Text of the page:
Join the discussion about women, the media and social media
A recent spate of online spats has shown how quickly discussions involving women can become personal – and sometimes hateful and vitriolic.
We’ve seen abuse hurled at freelance journalist Samantha Brick after the Daily Mail published her article claiming other women hated her because she was so beautiful.
Whether you like her politics or not, Conservative MP Louise Mensch being called a “Tory whore” is just another case in which the Twittersphere, like most online comment pages, has become a forum for mockery and sexist insults to abound.
Female bloggers and writers recently spoke out about the torrent of sexist abuse they receive when they post. A few weeks ago, TV historian Mary Beard took critic A.A. Gill to task for saying she was too ugly for television.
This focus on a woman’s appearance was cited by City University’s director of broadcasting Lis Howell as a reason why women were so reluctant to sign up to take part in TV discussions when they were invited.
Howell is currently conducting research into women’s participation on TV and radio as part of Broadcast magazine’s Expert Women Campaign, which encourages broadcasters to ensure that at least 30 per cent of interviewees are women.
Of course, as Howell pointed out, concern that they will have to endure insulting remarks about their appearance doesn’t explain why so few women appear on radio programmes like BBC Radio 4’s Today, or why, when they do appear, they are usually speaking as case studies or as victims.
When the Independent released its Twitter 100 on 1 March this year, only 18 of those featured were women. The majority of those were celebrities or fashion writers.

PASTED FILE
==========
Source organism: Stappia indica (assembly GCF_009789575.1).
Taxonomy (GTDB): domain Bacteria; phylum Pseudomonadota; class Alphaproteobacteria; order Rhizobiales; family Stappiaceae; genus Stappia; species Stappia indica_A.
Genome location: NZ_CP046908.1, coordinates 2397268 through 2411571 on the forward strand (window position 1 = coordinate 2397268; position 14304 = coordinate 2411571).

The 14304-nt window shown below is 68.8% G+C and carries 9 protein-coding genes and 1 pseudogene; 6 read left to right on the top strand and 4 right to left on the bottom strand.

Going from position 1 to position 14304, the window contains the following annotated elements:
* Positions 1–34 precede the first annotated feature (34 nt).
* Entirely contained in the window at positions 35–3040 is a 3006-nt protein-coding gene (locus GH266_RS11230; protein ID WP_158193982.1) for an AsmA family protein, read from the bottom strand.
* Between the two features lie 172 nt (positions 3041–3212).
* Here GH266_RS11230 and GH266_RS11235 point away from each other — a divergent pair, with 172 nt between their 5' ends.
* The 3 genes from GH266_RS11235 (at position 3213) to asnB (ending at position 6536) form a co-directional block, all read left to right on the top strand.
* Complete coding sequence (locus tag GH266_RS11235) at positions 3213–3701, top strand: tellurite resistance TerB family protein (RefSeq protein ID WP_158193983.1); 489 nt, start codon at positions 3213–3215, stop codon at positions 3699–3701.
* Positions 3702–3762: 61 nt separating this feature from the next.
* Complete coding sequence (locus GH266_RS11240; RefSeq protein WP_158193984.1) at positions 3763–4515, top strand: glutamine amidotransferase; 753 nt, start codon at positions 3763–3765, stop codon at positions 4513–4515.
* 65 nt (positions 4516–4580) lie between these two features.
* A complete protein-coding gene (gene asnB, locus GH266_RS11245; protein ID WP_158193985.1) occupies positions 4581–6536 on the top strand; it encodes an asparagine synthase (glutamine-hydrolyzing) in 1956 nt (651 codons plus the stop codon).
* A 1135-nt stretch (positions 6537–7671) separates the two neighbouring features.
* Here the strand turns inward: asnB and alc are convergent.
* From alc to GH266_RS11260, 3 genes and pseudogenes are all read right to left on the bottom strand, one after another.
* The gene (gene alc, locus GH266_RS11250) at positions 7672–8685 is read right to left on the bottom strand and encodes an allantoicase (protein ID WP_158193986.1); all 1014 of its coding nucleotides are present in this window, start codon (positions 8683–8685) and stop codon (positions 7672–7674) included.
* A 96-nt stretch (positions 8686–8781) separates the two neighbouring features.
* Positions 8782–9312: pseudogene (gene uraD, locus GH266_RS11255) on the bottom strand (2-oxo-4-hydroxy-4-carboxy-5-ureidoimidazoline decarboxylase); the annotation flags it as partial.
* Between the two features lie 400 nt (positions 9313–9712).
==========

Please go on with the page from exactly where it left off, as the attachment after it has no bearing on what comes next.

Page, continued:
If the Independent’s list is to be believed, social media is recreating the cliché that women’s interests equals niche interests.
Women can speak authoritatively on childcare or schools, for example, but it’s much more rare for them to be considered authoritative voices on issues that are not personal to them, like world affairs or the economy.
In an attempt to explain the lack of women among the “titans of Twitter,” the Independent’s Laura Davis sparked further debate when she suggested that perhaps women are just not very good at supporting one another.
There are plenty who disagree with her, but a lot of questions remain about women in both the mainstream media and social media. Are women de-selecting themselves or are the selection processes themselves at fault?
Are there practical steps women – and men – can take to help themselves and others break through to have their voices heard and taken seriously, not just on so-called women’s issues?
The real debate hasn’t even begun.
For those of you who want to discuss this hot topic further, a Words of Colour debate is taking place at London’s Free Word Centre at 6.30 pm on 30 May.
Lis Howell, BBC Persian’s Sanam Dolatshahi and prominent bloggers Minna Salami and Hana Riaz will take part.